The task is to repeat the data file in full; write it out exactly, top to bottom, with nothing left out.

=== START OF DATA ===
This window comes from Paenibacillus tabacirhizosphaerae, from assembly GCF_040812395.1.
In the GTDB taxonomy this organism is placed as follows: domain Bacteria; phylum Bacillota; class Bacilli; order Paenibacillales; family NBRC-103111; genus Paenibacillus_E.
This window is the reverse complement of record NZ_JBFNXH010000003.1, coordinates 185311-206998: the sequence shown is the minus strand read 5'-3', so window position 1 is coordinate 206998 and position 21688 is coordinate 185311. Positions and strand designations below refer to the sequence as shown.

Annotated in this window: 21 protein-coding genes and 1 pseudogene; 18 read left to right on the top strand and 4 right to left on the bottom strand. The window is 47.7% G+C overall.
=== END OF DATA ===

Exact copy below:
This window comes from Paenibacillus tabacirhizosphaerae, from assembly GCF_040812395.1.
In the GTDB taxonomy this organism is placed as follows: domain Bacteria; phylum Bacillota; class Bacilli; order Paenibacillales; family NBRC-103111; genus Paenibacillus_E.
This window is the reverse complement of record NZ_JBFNXH010000003.1, coordinates 185311-206998: the sequence shown is the minus strand read 5'-3', so window position 1 is coordinate 206998 and position 21688 is coordinate 185311. Positions and strand designations below refer to the sequence as shown.

Annotated in this window: 21 protein-coding genes and 1 pseudogene; 18 read left to right on the top strand and 4 right to left on the bottom strand. The window is 47.7% G+C overall.